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+ - Joint Dust Analysis Deflates Big Bang Signal->

Submitted by Anonymous Coward
An anonymous reader writes "Last March, when a group of astronomers announced that they had detected faint swirls in the sky that almost certainly reflected undulations in the shape of the early universe, experts agreed it could be one of the greatest cosmological discoveries of all time. If confirmed, the undulating “gravitational waves” would amount to near-proof of the Big Bang theory known as inflation, and their magnitude would reveal exactly how energetically the universe inflated 13.8 billion years ago, when, according to the theory, it grew from a speck in a fraction of a second.

But soon, many had doubts. The rising skepticism was validated this week, with a definitive analysis showing that the swirl pattern detected by the astronomers fits the profile of radiating space dust rather than gravitational waves.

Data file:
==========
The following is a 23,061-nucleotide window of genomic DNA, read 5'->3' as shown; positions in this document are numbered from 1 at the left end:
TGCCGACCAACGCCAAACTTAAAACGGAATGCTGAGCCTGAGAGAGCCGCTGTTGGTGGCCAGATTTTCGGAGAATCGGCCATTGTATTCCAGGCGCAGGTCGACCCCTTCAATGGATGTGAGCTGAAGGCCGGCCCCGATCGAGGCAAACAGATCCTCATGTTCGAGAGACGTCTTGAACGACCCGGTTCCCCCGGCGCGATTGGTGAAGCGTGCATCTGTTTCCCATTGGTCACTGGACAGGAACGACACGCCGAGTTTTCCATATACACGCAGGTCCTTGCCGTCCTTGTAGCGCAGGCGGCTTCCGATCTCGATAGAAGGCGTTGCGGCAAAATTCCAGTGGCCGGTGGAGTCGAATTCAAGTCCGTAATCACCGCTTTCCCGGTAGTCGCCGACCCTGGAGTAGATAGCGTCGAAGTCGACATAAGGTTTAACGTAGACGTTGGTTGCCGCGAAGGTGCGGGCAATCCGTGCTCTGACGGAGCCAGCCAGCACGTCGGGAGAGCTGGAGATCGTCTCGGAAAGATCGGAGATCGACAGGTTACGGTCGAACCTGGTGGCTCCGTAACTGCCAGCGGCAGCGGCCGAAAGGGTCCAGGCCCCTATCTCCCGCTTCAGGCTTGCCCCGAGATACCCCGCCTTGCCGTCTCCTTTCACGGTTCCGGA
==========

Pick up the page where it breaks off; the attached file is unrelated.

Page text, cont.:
Scientists cross-checked the data, which were gathered by the BICEP2 telescope, pixel-for-pixel against observations by the Planck telescope, which was better attuned to differences between dust and gravitational waves. The analysis confirmed what a previous Planck study suggested: Dust obscuring the patch of the sky probed by BICEP2 generated most if not all of the observed swirl pattern.

The results appeared in a leaked press release Thursday evening intended to accompany a paper that has been submitted for publication in Physical Review Letters.

So where, one might ask, does the new analysis leave the theory of cosmic inflation?"

Link to Original Source

+ - Nordic countries not the utopia they seem.->